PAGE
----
Franz Marc (1880 – 1916) was a German Impressionist Painter who was a founding member of the Der Blaue Reiter. This journal included group of artists who formed an expressionism movement in Germany. Most of work involves animals in natural settings as a subject matter, and is characterized by bright primary colors in a cubist style. His works show a strong sense of emotion. His use of color forms a predictable pattern: the color blue was used to portray masculinity and spirituality, yellow was used to represent feminine joy, and red was used to indicate the sound of violence. In his later years, during World War 1, Marc enlisted in the German army and was involved with military camouflage. Our set of Franz Marc patterns includes many of his animal images including Blue Horse 1, The Large Blue Horses, Dead Deer, The Yellow Cow, Blue Black Fox, The Waterfall, Siberian Sheepdogs, Animals in a Landscape, Mandrill, Two Horses in Front of a Red Rock, and The Little Blue Horses. There’s also a self portrait included.

Patterns Included In This Set:


Self Portrait

The Large Blue Horses

Blue Black Fox


Dog Lying in the Snow

The Dream

The Red Bull



Landscape with Horse Dog and Cattle

Animals in a Landscape


The Little Blue Horses

Deer in the Forest I

The Yellow Cow


The Lamb

Fighing Forms

Monkey Frieze


The Horse I

Sheaf of Grain

Larch Sapling


Small Composition III

Dead Deer

A Dog


Three Horses

Bathing Girls

The Waterfall


Two Horses in Front of a Red Rock

Large Lenggries Horses

Siberian Sheepdogs


Deer in the Snow

Red Deer



The Unfortunate Land of Tyrol

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Franz Marc (1880-1916) was a young man who spent much of his life at the crossroads of war and peace. Even though he would never return from the battlefields of World War I, a sense of peace echoed in his paintings. However, the serenity infused into his artwork did not come from the vibrant colors he used or the subject matter (mostly animals) he featured. His masterpieces had a place in the Expressionist movement because they revered the wisdom of artists who came before him and leveraged the collaboration of fellow artists from his era. But the first artist to influence the work of Franz Marc was his father, a landscape painter.

Born in Munich, Germany, Franz Marc followed in his father's footsteps and committed to become an artist when he attended Munich Art Academy. He extended his art education by traveling to France in the early 1900's. There, he observed the artwork of Parisian Impressionists. On a later trip, in 1907, Marc was introduced to the work of post-impressionists Paul Gaugin and Vincent van Gogh. He also came to know Robert Delaunay, whom he met in 1912. Delaunay was known for his futuristic approach to art. This, along with cubism, would heavily influence Marc's style and lead him to become a pioneer of abstract art.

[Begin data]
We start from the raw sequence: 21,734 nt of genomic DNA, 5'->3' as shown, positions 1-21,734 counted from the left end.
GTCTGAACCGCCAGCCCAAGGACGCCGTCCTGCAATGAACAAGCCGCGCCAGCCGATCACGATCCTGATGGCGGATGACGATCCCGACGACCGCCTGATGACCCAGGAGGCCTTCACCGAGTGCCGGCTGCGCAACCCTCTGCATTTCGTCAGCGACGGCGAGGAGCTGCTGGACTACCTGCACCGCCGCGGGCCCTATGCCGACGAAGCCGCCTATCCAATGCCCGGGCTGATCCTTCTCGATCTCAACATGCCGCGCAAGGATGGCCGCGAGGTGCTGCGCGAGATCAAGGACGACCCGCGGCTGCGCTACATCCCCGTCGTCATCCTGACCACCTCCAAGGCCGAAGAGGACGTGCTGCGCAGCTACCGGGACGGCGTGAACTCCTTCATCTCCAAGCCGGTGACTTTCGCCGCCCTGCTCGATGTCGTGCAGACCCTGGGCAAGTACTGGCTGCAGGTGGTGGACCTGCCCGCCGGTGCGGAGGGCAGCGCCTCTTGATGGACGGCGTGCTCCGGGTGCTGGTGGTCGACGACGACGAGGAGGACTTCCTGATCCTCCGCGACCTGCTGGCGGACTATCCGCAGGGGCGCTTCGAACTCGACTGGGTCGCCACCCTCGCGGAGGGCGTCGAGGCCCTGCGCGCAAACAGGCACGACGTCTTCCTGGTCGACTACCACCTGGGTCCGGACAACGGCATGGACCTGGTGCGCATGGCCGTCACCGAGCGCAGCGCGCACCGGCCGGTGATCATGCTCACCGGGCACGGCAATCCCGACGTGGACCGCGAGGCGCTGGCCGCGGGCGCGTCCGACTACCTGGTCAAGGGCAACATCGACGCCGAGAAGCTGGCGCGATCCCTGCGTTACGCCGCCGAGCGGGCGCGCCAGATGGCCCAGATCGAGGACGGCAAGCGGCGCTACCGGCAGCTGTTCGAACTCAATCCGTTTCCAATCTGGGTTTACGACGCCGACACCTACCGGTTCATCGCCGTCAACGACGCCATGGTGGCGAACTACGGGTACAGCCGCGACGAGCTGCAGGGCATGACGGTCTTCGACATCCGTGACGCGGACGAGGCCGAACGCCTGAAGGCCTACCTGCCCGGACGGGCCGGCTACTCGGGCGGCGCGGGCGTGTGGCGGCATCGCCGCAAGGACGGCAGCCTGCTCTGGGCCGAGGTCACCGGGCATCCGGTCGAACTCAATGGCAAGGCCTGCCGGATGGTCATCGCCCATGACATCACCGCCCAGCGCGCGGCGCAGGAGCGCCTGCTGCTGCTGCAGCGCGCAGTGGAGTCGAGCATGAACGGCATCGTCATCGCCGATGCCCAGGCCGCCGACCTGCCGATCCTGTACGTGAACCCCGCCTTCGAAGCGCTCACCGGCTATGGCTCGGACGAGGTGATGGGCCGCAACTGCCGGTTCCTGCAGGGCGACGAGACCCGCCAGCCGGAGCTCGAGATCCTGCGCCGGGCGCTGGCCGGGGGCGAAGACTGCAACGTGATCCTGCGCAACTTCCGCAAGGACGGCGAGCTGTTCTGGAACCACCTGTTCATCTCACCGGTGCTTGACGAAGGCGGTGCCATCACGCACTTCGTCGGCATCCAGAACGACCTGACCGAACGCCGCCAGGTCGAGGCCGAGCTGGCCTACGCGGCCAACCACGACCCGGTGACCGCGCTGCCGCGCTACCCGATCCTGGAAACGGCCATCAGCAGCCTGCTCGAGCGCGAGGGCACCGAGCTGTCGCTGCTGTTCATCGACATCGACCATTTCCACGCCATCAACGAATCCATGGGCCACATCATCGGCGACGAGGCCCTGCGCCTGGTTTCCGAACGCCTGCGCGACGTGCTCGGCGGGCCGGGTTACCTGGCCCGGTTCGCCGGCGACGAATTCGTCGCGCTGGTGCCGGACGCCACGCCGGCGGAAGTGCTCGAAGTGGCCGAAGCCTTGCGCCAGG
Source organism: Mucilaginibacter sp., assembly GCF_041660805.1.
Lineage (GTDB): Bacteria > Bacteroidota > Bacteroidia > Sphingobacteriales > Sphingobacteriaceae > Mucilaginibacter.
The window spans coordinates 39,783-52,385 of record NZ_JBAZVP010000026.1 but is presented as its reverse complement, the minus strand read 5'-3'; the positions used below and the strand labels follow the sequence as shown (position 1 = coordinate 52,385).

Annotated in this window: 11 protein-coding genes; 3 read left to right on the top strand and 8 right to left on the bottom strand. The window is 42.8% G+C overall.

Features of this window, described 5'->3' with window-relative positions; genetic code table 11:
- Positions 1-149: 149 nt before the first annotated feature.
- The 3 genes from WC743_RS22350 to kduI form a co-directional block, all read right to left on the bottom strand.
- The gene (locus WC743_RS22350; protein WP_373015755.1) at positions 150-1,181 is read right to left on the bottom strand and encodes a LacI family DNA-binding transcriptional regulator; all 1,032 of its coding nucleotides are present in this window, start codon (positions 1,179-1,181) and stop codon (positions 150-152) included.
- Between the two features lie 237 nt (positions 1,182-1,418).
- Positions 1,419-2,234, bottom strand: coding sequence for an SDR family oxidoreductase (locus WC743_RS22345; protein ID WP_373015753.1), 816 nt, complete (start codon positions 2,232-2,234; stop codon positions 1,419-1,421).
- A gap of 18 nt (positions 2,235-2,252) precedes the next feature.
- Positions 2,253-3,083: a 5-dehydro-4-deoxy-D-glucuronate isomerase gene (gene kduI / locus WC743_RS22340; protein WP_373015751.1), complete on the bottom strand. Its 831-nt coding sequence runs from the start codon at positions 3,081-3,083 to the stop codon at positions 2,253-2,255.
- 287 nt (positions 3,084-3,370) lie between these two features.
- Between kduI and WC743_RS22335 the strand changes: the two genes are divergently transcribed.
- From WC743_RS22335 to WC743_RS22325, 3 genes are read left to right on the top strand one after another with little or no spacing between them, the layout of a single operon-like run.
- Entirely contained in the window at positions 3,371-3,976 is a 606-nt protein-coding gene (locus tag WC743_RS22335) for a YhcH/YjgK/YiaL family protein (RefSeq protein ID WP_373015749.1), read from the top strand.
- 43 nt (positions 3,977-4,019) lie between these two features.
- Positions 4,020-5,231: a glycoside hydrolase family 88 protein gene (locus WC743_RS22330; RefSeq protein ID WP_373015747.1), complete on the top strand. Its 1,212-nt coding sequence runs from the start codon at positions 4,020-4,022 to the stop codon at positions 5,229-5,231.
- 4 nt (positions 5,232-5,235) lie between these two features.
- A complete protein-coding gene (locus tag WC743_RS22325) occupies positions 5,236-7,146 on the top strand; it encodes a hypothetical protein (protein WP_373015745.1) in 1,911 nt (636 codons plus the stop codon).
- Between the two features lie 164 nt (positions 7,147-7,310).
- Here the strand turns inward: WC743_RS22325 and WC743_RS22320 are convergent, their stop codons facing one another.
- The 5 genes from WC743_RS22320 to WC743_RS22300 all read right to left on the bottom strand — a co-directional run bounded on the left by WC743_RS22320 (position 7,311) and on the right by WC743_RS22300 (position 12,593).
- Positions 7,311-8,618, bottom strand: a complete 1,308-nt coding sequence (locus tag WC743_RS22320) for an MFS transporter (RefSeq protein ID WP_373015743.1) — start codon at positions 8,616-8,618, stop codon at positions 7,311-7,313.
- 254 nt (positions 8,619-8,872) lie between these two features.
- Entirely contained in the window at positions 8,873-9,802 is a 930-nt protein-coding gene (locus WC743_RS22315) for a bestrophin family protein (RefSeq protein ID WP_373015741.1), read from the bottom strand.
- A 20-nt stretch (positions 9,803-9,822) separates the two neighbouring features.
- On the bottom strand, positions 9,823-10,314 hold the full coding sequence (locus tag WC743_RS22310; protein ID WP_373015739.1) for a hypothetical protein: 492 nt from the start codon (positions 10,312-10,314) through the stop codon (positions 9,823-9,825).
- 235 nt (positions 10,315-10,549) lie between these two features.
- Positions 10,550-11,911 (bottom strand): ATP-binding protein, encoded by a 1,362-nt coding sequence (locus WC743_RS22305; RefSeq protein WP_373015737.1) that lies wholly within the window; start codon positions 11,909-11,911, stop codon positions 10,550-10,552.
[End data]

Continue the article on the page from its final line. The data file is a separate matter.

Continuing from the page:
Marc's art was characterized by his use of bold and vibrant colors. In fact, by the age of 30, which was near the pinnacle of the young artist's career, Marc had laid out a set of principles to guide his use of color. In a letter to artist August Macke, Marc wrote, "Blue is the male principle, astringent and spiritual. Yellow is the female principle, gentle, gay and spiritual. Red is matter, brutal and heavy and always the colour to be opposed and overcome by the other two."

When looking at Marc's work and reading his biographies, it becomes clear that he valued the wisdom of fellow artists. However, nothing proves this more than the "Der Blaue Reiter" almanac, which Franz Marc spearheaded in 1911. The title, which translates to "The Blue Rider," represented a group of artists who rejected Neue Künstlervereinigung München, which was a strict form of art principles set forth by Wassily Kandinsky in 1909. The Blue Rider artists exhibited under this name until 1914.

In addition to color, Franz Marc was known for painting animals using distinct angles. He frequently featured animals in their natural habitats. Portraying members of the animal kingdom with bright color and sharp angles allowed Marc to enhance the emotion of the being and its setting.

Some translated titles of Franz Marc's artwork include: Dog Lying in Snow; The Yellow Cow; Deer in the Woods; Tiger; The Lamb; and Fate of the Animals. Actually, Fate of the Animals is known throughout Germany as Tierschicksale. This piece is arguably one of Marc's most profound works of art. Today, it is displayed at the Kunstmuseum Basel in Germany, where, on the back of the canvas these words appear: "Und Alles Sein ist flamed Leid" ("And all being is flaming agony"). He painted Tierschicksale in 1913. Shortly after, Marc volunteered to serve the German forces in World War I. While in service, he explained the painting in a letter to his wife, saying, "[It] is like a premonition of this war-horrible and shattering. I can hardly conceive that I painted it."

The concept of war pressed heavily on Franz Marc's soul. He was distraught by the realities of World War I but still volunteered to fight. In the end, he never returned home. Franz Marc died at the young age of 36.

Despite his short life and abbreviated career, Marc influenced the world of art and advanced the Expressionist art movement. To this day his art is appreciated for its uplifting, emotional value. Even though it was painted in the midst of a dark era, the work of Franz Marc continues to master the art of tranquility.

WebMuseum, Paris

The Artchive

Franz Marc | Paintings, Quotes, and Biography

Wikipedia - Franz Marc

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